You will remember Dr Nikolic from his guest post on the differences between botox and dermal fillers – if you haven’t read that yet, you can see it here. Dr Nikolic has kindly agreed to pen a second post for us regarding his favourite skincare ingredients – it’s always best to get the expert’s advice on where to invest. All the products recommended by Dr Nikolic in this post can be ordered from his online store, SkinMiles. At SkinMiles, Dr Nikolic offers a free online skin assessment called Face2Face which allows you to answer a few in-depth skin questions and send a photo of your skin. You will receive a personalised skin care regime specific for your skin type and skin concerns. SkinMiles offers free delivery throughout South Africa and rewards for every purchase that can be used to discount future purchases. Ok, take it away, Dr Nikolic…
Skin care ingredients play a vital role in choosing products, not only for your skin concern but also for improving overall skin health and keeping skin cells young. It can get confusing when we see the myriad of ingredients listed on every product and added to that, with every brand touting their ingredients are the best, deciding what to use can be difficult. In my own clinical practice, I tend to only recommend four vital ingredients based on clinical studies which prove that they are a must in everyone’s skin care regime, that I believe will keep your skin at optimal condition.
The most important topical product for our skin is sunscreen, and I am a firm believer in using an SPF of 30 or higher that contains zinc oxide and/or titanium dioxide. These are minerals have been shown to effectively reflect harmful UV rays and prevent a build-up of heat in the skin. Sunscreen should be applied last after the application of a serum and daytime moisturiser. Ideally SPF should be reapplied throughout the day, but makeup makes this difficult. An easy answer is to use a mineral makeup sunscreen such as Colorescience that contains high grade zinc and titanium which can be applied with a brush directly over makeup.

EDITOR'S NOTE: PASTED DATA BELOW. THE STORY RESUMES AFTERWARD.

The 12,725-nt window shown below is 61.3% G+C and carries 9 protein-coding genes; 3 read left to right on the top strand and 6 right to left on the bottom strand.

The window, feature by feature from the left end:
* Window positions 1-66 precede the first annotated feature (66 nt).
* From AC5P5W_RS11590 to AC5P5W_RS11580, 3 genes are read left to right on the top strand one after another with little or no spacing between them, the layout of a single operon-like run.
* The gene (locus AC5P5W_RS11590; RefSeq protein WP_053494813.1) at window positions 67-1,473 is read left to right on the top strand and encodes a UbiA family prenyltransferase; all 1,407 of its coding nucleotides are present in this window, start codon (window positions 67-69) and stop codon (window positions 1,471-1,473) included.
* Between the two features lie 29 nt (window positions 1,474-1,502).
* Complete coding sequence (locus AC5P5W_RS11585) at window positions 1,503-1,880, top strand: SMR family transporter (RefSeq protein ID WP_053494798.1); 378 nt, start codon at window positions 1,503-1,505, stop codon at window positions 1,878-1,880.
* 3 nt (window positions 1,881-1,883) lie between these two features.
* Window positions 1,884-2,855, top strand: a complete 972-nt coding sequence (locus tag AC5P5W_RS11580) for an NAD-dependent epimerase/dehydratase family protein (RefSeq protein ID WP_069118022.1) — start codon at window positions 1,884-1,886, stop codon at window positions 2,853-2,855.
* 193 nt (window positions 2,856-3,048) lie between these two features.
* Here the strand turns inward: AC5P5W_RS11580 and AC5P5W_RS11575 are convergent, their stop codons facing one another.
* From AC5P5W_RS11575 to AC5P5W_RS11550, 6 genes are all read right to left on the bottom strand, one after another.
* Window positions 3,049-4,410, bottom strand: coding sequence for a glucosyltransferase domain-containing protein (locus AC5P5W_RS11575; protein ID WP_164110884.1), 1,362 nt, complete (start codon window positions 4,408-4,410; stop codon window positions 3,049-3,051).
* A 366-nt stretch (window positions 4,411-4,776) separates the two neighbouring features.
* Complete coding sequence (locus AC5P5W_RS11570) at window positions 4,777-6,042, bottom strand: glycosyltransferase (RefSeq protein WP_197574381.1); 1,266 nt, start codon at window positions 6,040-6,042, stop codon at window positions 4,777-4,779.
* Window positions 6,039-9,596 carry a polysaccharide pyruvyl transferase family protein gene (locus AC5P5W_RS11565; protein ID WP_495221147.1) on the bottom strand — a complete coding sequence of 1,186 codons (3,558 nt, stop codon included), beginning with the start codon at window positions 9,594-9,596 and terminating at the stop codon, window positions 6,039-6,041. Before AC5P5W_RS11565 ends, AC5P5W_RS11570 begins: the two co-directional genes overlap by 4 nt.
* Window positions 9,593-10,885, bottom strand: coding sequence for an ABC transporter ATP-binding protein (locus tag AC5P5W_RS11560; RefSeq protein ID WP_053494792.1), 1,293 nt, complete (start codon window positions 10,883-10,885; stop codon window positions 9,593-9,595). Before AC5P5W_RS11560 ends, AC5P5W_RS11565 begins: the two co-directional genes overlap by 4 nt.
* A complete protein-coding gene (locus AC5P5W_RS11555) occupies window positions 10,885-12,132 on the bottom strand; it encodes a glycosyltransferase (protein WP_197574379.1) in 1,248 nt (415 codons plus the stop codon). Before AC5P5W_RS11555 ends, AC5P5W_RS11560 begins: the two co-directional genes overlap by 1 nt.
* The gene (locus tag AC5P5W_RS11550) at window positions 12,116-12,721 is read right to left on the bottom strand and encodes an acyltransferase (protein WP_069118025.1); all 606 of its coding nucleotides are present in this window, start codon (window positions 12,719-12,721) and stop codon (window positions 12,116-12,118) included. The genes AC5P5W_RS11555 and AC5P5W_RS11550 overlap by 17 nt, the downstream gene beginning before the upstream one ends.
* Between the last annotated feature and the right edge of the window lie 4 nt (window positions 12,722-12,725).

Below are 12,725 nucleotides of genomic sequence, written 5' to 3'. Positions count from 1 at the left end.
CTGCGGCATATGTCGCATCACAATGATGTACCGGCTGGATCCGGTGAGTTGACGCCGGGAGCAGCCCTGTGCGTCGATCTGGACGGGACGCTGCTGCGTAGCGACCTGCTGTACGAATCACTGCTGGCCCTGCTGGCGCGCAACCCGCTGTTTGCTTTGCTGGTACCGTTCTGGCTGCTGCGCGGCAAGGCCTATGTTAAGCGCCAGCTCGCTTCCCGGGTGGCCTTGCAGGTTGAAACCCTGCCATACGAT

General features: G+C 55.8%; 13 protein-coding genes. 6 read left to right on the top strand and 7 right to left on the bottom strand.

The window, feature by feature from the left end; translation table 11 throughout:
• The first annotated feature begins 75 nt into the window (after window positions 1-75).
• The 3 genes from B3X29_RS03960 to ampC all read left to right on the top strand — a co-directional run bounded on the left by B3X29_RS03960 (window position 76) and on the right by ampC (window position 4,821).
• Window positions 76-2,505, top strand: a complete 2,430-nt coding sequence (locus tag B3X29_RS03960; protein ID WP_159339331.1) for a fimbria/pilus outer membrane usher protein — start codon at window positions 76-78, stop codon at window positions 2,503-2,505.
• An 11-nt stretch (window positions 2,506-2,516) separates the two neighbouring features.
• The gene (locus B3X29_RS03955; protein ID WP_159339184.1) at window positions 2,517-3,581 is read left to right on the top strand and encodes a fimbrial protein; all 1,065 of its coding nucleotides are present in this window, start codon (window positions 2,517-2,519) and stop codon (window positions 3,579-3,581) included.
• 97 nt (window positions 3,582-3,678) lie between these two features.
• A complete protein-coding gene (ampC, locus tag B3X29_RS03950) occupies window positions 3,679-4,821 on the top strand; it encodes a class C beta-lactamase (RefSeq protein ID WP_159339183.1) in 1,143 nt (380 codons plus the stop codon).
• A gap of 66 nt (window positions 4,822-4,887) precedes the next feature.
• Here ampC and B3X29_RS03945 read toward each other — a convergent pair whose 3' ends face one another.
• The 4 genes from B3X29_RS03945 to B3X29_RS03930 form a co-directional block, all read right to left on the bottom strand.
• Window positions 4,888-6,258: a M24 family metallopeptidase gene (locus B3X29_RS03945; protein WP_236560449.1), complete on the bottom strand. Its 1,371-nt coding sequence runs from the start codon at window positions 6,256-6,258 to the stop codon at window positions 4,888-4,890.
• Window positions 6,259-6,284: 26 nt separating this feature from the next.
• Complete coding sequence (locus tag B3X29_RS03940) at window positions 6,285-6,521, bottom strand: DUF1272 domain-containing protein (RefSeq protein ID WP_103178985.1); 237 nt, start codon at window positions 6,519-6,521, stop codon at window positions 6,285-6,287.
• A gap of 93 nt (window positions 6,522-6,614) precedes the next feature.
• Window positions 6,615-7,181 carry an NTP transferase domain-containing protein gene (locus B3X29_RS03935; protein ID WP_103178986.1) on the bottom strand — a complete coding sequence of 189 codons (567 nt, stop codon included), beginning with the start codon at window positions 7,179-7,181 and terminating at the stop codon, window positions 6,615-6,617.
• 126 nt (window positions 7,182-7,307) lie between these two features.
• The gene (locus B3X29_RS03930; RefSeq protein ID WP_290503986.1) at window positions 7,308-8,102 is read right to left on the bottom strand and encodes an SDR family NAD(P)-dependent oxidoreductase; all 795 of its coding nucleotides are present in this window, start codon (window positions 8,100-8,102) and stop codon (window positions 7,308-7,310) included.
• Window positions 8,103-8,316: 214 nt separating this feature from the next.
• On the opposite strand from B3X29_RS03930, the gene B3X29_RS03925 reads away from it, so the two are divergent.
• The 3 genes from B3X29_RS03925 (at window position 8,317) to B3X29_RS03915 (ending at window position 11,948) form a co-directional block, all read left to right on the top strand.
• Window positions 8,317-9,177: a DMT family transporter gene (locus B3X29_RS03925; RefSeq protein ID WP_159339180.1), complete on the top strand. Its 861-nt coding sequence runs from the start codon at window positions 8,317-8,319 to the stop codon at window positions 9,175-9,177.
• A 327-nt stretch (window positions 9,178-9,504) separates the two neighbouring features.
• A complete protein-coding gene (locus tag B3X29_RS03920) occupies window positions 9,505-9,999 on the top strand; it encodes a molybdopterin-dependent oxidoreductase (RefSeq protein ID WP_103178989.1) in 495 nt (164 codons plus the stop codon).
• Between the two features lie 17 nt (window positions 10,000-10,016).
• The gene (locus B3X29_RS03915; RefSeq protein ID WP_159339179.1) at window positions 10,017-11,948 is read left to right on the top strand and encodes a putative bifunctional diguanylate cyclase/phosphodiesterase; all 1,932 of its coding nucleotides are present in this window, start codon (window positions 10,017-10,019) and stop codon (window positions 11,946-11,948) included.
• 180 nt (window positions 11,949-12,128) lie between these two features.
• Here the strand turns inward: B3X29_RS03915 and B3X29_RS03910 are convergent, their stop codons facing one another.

My next go-to active ingredient is Vitamin A or Retinol. Retinol has been used in skin care for over 10 years, and was initially used to treat acne. Numerous clinical studies have demonstrated the multiple uses and benefits of retinol for the skin, namely as an antioxidant, a skin-repairing ingredient, and a cell-communicating ingredient.
- Improvement of pigmentation marks;
- Stimulation of collagen and elastin production;
- Stimulation of skin hydration molecules;
- Improvement of fine lines and wrinkles;
- Imparts a more healthy and youthful glow to the skin;
- Improvement of skin laxity;
- Smoother skin texture and an improvement in breakouts, blemishes and bumps;
- Reduction of excess oil production; and
- Improved appearance of pores: reduction in size and number.
Retinol Skin Tips:
- Start with a low strength first: 0.3% or 0.5% and slowly move up to the 1%.
- Introduce retinol slowly: start by applying every 3rd night for 2 weeks, then every 2nd night for 2 weeks and then every night.
- Retinol should be applied to the skin in the evenings after cleansing and before any other moisturiser or serum.
- Only a small amount is needed for the entire face and neck.
- It can be used on the upper and lower eyelid skin.
- Always use a SPF in the day when applying retinol at night.
You can start using retinol as soon as you see any sun damage, fine lines or wrinkles, pigmentation marks or other skin concerns such as pores and rough texture. I believe that this super ingredient should be used from our late twenties or early thirties and onwards.